Innovation That Matters

Keeping surfboards out of landfills with recycling and reuse

Work & Lifestyle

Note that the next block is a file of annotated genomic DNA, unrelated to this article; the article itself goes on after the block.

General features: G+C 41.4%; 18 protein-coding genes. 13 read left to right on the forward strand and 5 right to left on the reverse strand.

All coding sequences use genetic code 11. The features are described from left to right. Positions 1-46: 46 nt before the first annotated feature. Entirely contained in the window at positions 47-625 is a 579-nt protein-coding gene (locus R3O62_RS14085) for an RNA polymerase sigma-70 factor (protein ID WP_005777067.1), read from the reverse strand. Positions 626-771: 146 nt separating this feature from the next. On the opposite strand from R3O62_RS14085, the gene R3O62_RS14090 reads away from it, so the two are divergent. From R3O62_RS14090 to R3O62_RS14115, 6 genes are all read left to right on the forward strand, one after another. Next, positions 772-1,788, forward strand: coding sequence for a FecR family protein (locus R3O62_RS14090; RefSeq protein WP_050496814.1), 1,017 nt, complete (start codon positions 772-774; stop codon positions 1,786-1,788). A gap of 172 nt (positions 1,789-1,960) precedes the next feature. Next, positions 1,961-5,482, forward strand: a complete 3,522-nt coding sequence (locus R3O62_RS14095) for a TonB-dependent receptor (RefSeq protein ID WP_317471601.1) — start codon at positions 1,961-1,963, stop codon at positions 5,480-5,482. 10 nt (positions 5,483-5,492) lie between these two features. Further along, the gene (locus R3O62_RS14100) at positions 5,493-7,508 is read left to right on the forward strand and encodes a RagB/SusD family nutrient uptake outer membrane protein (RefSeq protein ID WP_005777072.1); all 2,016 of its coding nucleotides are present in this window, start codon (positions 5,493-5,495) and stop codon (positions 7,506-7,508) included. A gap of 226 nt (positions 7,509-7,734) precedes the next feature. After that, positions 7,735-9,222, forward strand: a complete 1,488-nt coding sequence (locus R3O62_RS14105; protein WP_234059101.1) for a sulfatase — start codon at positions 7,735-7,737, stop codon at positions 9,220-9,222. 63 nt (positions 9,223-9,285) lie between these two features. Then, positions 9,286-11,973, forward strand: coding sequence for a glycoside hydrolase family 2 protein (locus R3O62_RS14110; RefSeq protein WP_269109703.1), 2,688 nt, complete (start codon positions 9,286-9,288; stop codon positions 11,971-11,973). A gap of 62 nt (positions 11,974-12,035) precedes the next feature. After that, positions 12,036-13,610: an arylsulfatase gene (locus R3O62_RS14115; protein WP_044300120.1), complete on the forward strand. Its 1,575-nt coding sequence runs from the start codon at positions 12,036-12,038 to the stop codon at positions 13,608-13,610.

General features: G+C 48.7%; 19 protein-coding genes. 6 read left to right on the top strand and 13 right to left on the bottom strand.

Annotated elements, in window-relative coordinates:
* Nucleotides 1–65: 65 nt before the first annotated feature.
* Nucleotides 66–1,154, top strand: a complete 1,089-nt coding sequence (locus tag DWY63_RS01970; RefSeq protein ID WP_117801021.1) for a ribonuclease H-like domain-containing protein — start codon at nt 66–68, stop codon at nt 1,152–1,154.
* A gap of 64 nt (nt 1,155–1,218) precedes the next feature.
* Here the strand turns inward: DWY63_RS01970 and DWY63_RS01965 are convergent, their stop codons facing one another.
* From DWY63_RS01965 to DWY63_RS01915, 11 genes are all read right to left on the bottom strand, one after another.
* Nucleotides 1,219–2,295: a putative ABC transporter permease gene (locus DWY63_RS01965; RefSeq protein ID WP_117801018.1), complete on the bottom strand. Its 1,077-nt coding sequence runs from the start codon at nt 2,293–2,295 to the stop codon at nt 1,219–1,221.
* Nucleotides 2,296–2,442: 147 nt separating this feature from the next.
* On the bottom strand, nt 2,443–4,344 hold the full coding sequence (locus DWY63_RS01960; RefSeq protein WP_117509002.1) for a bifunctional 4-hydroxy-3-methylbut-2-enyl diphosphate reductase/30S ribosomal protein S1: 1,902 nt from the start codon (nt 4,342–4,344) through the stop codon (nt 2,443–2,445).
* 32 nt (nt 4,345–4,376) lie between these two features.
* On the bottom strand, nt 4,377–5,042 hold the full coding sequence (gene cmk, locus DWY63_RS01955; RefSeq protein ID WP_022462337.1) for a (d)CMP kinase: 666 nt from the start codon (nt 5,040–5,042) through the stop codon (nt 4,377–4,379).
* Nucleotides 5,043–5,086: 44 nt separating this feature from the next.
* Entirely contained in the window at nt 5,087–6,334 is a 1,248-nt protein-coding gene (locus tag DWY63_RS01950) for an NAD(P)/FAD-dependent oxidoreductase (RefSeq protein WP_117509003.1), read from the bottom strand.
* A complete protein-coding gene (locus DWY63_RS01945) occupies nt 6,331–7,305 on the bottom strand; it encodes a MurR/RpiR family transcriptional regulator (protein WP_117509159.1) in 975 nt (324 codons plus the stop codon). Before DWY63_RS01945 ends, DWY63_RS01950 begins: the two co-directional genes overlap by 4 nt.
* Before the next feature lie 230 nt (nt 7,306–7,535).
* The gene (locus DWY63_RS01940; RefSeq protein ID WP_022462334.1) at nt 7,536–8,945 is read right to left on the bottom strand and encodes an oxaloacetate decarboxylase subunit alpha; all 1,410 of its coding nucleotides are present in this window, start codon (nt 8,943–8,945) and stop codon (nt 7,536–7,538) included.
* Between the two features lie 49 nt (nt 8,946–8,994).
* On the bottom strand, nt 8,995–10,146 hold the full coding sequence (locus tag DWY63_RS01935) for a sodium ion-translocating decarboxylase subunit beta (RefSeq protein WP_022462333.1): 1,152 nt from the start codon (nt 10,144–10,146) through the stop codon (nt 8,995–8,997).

We’ve seen efforts focusing to varying extents on each of the “3Rs” of waste management — reduce, reuse and recycle — but we couldn’t resist mentioning one more that recently caught our eye. It isn’t brand new, but California-based Rerip is a site that aims to help surfers resell, exchange and recycle old surfboards. Polyurethane, epoxy resin and expanded polystyrene are among the harmful compounds used to make surfboards today, Rerip points out. For that reason, its mission is “to create accountability, measurability and sustainably in the surf industry,” in the site’s own words. Toward that end, Rerip offers a marketplace for the resale of used equipment as well as facilitating the recycling of old boards. The company has implemented an organized board collection program with local San Diego retailers and city landfills that brings in about 20 boards per month. When a board is collected, its condition is evaluated for reuse potential. Those that are unrideable and broken are either used by local artists to create unique pieces of art, or they’re used in R&D efforts to help develop better materials. Rideable ones, on the other hand, are either repaired and sold through Rerip’s online board shop, or they’re given away to schools, nonprofits and people in need. UC Berkeley and Patagonia are Rerip’s partners in its sustainability efforts, which have allowed the company to divert hundreds of boards from San Diego-area landfills over the past three years, it says. A reminder, then, that even the most unlikely industries produce waste in need of recycling. One to launch in other surf-friendly parts of the world? (Related: Buying & selling used and surplus cardboard boxesRetailers recycle customers’ used clothesOld bikes to unique rides.) Spotted by: Douglas Raggio



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